Mark ended up in Fort Collins Colorado where he currently lives, works as a Marriage and Family Therapist, and continues to write, teach and perform music. He currently performs with a group called "Black Nelson" as well as with a number of other seasoned professional musicians including his cousin David, a virtuoso lead-guitar player. Mark has performed in many of the smaller venues in Denver and Boulder, as well as some of the larger ones including the Fox Theatre, The Boulder Theatre, Herman's Hideaway, and also at The Soiled Dove where he opened for Jefferson Starship as a soloist. Some of Mark's originals are also available for your listening pleasure on MySpace.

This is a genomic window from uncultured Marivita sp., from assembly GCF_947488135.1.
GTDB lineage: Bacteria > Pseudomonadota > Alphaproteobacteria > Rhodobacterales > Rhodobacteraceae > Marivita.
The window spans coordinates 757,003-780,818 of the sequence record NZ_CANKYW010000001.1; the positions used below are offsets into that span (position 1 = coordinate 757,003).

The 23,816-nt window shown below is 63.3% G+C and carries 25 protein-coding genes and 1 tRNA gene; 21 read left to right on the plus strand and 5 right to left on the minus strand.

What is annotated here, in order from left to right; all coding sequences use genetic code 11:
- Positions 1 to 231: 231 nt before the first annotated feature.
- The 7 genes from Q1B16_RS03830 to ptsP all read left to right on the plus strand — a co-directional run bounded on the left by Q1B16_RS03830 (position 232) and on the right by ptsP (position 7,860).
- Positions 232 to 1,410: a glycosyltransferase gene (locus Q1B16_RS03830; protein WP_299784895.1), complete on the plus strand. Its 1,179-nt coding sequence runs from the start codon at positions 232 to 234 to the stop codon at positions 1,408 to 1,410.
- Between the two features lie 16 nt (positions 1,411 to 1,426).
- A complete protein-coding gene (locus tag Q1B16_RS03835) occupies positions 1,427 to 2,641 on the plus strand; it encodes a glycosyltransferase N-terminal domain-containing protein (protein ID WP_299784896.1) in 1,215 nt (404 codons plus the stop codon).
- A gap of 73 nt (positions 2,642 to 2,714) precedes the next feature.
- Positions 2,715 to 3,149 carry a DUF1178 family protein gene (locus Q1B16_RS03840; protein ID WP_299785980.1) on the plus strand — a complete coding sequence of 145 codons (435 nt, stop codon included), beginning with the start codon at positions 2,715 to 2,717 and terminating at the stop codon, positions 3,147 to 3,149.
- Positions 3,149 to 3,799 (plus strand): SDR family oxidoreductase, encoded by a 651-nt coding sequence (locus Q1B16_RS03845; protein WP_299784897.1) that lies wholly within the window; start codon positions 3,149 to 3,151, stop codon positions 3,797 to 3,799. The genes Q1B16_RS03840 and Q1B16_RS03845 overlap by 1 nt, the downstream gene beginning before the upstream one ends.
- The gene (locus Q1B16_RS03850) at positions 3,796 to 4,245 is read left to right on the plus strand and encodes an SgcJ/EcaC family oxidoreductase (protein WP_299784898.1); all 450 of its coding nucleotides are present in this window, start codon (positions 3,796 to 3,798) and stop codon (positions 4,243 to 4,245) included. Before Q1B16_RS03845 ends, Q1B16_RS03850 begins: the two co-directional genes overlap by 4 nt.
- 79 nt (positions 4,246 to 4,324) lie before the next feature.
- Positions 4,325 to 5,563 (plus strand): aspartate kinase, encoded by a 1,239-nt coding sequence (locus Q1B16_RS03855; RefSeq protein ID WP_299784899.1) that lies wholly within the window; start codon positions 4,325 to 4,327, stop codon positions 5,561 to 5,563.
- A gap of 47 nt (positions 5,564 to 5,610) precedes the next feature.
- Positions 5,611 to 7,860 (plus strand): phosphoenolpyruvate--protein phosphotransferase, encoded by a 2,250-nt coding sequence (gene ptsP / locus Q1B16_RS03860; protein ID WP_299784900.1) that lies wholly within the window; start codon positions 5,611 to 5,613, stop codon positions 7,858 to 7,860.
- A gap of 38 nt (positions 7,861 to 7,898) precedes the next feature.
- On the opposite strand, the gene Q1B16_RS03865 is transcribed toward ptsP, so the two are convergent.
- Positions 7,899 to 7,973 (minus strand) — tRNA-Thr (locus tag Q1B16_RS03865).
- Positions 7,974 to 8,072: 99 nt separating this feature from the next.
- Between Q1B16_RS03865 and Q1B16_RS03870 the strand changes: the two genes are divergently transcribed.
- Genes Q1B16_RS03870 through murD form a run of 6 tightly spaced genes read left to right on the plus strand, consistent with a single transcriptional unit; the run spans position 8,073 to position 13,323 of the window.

Our acoustic guitar lessons are taught by qualified instructors with various backgrounds with the instrument.
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Our electric guitar lessons are taught by instructors with an incredible amount of teaching experience.
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Take a minute to compare JamPlay to other traditional and new methods of learning guitar. Our estimates for "In-Person" lessons below are based on a weekly face-to-face lesson for $40 per hour.